The International Institute of Tropical Agriculture (IITA) has recommended safer and environment-friendly pre-emergence herbicide options for weed control in cassava production in Nigeria.
The institute, in a report published June 6, said the herbicides have excellent efficiency against broadleaf weeds and grasses for up to eight weeks after planting cassava when combined with good agronomic practices.
“These treatments plus one post weed control at 10 weeks after planting resulted in root yields that more than doubled the national average in Nigeria,” the report said.
“The pre-emergence herbicide application alone, at rates safe for cassava, did not provide adequate season-long weed control.
“Therefore, the researchers recommend one supplemental post weed control to supplement the herbicides.”
IITA is a non-profit institution that offers leading research partnership that facilitates agricultural solutions to hunger, poverty, and natural resource degradation throughout sub-Saharan Africa.
According to the report, the most damaging effects of weeds on cassava occur during two periods, the first two to three weeks after planting when the growth rate is still low, and in the third month after planting as the roots start forming.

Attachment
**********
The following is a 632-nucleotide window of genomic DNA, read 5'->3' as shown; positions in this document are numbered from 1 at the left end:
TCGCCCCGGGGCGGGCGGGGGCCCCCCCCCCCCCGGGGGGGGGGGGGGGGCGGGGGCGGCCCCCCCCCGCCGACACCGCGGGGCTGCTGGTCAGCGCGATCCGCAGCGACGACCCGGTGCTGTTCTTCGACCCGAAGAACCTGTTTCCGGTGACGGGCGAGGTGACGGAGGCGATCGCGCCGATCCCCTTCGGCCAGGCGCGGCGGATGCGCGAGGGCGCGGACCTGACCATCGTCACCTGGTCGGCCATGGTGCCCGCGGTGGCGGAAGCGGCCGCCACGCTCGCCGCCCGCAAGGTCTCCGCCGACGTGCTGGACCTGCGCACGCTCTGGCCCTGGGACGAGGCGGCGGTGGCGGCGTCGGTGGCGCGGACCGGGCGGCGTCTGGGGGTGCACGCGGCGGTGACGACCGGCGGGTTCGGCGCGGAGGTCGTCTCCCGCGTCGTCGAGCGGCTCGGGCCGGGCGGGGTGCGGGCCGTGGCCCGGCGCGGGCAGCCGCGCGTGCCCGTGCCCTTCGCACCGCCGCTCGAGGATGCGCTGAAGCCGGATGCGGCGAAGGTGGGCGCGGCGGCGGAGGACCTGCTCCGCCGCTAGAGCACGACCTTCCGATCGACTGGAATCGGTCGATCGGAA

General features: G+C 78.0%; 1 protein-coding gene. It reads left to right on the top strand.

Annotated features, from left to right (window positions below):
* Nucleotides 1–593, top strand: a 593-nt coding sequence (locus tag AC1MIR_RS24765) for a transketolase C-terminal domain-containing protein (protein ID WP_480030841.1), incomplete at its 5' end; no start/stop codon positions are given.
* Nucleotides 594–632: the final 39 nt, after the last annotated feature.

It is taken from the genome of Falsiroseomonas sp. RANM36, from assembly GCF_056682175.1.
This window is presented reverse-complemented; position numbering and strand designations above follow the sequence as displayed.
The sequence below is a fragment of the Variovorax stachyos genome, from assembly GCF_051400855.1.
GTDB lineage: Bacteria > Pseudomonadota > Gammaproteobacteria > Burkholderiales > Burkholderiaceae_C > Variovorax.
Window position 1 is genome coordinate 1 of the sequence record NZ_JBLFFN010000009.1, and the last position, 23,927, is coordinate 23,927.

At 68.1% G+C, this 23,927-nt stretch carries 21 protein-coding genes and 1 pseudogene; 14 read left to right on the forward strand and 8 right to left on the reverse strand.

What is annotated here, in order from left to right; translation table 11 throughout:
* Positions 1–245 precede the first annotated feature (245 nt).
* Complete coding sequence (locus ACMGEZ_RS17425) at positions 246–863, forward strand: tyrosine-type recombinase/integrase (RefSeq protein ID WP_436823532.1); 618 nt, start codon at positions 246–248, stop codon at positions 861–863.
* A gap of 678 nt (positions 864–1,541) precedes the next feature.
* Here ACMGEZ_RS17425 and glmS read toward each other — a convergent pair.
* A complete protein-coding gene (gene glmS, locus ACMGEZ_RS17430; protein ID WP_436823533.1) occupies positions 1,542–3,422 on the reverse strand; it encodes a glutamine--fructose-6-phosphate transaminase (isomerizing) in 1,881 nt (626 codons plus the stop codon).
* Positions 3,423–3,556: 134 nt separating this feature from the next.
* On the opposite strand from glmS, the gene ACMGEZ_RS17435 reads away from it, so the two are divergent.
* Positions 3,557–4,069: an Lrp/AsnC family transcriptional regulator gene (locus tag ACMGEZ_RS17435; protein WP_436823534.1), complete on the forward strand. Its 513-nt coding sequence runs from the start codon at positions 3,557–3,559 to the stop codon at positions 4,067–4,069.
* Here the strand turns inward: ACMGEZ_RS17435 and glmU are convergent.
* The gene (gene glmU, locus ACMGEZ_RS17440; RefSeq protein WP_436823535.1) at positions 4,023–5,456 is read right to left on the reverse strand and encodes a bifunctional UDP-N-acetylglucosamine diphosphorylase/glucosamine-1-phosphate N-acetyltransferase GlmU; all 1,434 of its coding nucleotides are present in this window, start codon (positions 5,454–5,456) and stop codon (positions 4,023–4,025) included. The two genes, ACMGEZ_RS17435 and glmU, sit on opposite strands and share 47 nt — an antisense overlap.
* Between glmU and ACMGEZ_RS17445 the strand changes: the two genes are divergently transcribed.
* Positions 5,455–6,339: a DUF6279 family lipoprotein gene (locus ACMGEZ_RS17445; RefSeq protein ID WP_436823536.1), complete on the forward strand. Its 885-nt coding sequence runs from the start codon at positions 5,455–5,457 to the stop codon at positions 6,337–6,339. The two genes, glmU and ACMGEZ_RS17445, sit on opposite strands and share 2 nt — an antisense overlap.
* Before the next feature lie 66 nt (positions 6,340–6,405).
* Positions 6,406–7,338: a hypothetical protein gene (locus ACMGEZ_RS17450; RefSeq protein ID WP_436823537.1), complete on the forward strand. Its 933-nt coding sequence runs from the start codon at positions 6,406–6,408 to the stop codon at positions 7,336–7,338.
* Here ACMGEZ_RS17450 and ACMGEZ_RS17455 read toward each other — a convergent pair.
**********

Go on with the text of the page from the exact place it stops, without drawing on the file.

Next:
In the report, the recommended weeding schedule for cassava is at four, eight and 12 weeks after planting in the first growth phase.
The report notes that most farmers do not weed their fields on time, given the costly and backbreaking nature of hand hoe weeding, on which the majority of African farmers depend.
“Delayed weeding leads to reduced yields since weeds compete with cassava for nutrients,” it said. “Given the difficulties of using hand-held hoes, several farmers in Nigeria are resorting to herbicides for weed control.”
The report pointed out that the most common pre-emergence herbicides used in Nigeria by cassava farmers are formulations containing atrazine, diuron and S-metolachlor.
“These herbicides need to be applied at high doses if they are to be effective, which makes them quite expensive for smallholder farmers.
“It is, therefore, essential to provide farmers with an efficient and affordable weed management system to enhance cassava yields,” the report said.
The report identifies Fierce 75 WG, Merlin 75 WG, Bullet 700 SC, Gardoprim plus Gold 500 SC and Lagon 575 SC as alternatives.
Cassava is the second most-consumed staple food after maize in sub-Saharan Africa, feeding more than 300 million people.
Nigeria is the world’s biggest producer of cassava at 59 million tons per year.
However, this food security crop that can tolerate prolonged drought is yet to attain its yield potential.
Weeds are the leading cause of this poor yield, the report said.